Changing course on Crimea is a bad deal for the U.S.
President Trump told reporters last week that he would “have to see” if the U.S. would change its policy on recognizing Russian occupation of Crimea, implying that the issue would be on the table when he meets President Putin later this month. But Putin’s spokesperson, Dmitri Peskov, said Crimea was not on the agenda for the summit because the peninsula, which Russia took by force in 2014, is already an “inseparable part of Russia.”
Be smart: The truth is that a 180º shift in U.S. policy on nonrecognition of Crimea is exactly what the Kremlin wants. It would give Putin a big win at home and abroad while setting a precedent for future land grabs by Russia, China and others.
During the Cold War, the U.S. never recognized Soviet occupation of the Baltic States —Estonia, Lithuania and Latvia — a policy enshrined in the 1940 Welles Declaration, which established that the U.S. would not allow predatory behavior contrary to international law. And the U.S. government stood by this principle for five decades, until the Soviet Union collapsed in 1991. Today, the Baltic states are NATO members as well as EU and U.S. allies. In short, the nonrecognition policy kept the U.S. on the moral high ground on the basis of principles, values and commitment to international law.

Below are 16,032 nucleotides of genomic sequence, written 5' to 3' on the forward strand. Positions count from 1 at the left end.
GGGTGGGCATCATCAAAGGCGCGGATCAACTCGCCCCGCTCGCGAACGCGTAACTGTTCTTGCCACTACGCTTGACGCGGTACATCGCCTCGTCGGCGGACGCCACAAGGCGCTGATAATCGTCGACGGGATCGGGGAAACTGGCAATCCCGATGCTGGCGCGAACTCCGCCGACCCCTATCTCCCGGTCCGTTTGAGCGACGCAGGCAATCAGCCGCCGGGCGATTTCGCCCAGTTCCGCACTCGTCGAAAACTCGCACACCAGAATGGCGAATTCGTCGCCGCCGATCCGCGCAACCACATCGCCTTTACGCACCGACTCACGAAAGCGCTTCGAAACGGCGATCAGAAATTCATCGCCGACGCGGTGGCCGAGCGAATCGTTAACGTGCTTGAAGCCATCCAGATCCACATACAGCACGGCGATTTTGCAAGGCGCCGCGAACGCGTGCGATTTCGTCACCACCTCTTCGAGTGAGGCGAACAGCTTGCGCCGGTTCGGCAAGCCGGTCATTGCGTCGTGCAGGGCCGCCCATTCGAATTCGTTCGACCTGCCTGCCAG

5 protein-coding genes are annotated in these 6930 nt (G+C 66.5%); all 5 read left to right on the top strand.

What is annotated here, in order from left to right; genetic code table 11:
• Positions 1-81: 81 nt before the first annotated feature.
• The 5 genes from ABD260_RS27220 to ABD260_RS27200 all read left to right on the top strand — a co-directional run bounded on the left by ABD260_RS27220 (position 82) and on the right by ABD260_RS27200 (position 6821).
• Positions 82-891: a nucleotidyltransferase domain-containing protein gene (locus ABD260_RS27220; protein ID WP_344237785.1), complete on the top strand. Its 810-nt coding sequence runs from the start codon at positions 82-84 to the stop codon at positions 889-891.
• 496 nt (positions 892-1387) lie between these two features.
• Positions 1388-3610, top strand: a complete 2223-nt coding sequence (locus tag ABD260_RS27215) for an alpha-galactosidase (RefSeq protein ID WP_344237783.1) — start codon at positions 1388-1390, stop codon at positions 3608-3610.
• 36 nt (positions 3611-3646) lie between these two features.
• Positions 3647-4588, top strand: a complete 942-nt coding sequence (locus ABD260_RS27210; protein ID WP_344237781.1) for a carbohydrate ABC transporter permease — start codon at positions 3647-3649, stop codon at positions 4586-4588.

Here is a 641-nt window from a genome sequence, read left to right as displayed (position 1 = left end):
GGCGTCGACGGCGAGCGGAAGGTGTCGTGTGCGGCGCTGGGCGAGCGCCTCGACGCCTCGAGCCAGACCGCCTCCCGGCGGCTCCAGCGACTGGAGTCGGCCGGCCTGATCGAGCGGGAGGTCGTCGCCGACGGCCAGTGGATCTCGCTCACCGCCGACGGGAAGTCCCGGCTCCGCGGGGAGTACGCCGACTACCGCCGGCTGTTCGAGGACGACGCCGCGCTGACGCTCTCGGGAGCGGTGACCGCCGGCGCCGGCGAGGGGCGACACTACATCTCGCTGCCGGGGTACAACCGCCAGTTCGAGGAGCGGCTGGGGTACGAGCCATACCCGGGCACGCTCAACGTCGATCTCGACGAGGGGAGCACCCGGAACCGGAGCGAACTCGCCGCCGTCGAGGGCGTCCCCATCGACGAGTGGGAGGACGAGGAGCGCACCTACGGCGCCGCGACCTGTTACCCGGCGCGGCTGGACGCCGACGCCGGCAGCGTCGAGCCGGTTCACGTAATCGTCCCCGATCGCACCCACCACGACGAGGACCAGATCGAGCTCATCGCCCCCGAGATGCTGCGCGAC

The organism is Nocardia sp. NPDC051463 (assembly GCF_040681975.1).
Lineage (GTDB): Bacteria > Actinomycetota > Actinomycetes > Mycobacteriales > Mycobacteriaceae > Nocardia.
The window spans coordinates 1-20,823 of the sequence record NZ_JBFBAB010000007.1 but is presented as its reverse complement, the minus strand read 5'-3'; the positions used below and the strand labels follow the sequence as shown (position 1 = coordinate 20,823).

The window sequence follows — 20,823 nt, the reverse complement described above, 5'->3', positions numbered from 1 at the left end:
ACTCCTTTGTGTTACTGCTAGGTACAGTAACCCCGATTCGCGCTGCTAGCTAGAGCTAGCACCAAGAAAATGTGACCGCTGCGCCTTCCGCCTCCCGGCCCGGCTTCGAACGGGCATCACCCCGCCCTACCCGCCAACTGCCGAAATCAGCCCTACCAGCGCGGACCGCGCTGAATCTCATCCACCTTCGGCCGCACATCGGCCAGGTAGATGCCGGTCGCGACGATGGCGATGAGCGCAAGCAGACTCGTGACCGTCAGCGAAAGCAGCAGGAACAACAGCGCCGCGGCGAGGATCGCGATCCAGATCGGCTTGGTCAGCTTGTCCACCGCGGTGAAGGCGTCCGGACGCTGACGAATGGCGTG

If the Trump administration moves to recognize Crimea, it would mark a de facto acknowledgment that international laws are obsolete; that other states have the right to take territories by force; and that U.S. sanctions tied to Russian occupation of Crimea are irrelevant. This would establish a dangerous precedent. No doubt, China would take such a move as a sign that it can ramp up its expansion into the South China Sea without much consequence.
The bottom line: In opening the door to a policy change on Crimea, the U.S. would give up significant leverage over Russia, a country the administration has called a U.S. adversary. The U.S. should seek to negotiate from a position of strength with Putin — changing course on Crimea would only achieve the opposite.
Alina Polyakova is the David M. Rubenstein Fellow for Foreign Policy at the Brookings Institution.